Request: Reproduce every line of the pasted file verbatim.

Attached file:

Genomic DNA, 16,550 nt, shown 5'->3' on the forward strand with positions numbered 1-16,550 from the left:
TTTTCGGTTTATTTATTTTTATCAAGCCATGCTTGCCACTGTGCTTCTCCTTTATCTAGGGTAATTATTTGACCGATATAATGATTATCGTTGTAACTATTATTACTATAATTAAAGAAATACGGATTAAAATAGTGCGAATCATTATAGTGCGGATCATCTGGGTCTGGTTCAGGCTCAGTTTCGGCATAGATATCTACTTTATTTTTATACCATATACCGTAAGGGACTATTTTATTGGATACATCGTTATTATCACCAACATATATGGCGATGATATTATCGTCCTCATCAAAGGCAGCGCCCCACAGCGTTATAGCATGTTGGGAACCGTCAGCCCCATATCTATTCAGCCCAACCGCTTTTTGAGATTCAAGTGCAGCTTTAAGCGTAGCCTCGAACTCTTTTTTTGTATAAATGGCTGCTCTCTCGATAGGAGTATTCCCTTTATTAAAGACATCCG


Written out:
Genomic DNA, 16,550 nt, shown 5'->3' on the forward strand with positions numbered 1-16,550 from the left:
TTTTCGGTTTATTTATTTTTATCAAGCCATGCTTGCCACTGTGCTTCTCCTTTATCTAGGGTAATTATTTGACCGATATAATGATTATCGTTGTAACTATTATTACTATAATTAAAGAAATACGGATTAAAATAGTGCGAATCATTATAGTGCGGATCATCTGGGTCTGGTTCAGGCTCAGTTTCGGCATAGATATCTACTTTATTTTTATACCATATACCGTAAGGGACTATTTTATTGGATACATCGTTATTATCACCAACATATATGGCGATGATATTATCGTCCTCATCAAAGGCAGCGCCCCACAGCGTTATAGCATGTTGGGAACCGTCAGCCCCATATCTATTCAGCCCAACCGCTTTTTGAGATTCAAGTGCAGCTTTAAGCGTAGCCTCGAACTCTTTTTTTGTATAAATGGCTGCTCTCTCGATAGGAGTATTCCCTTTATTAAAGACATCCG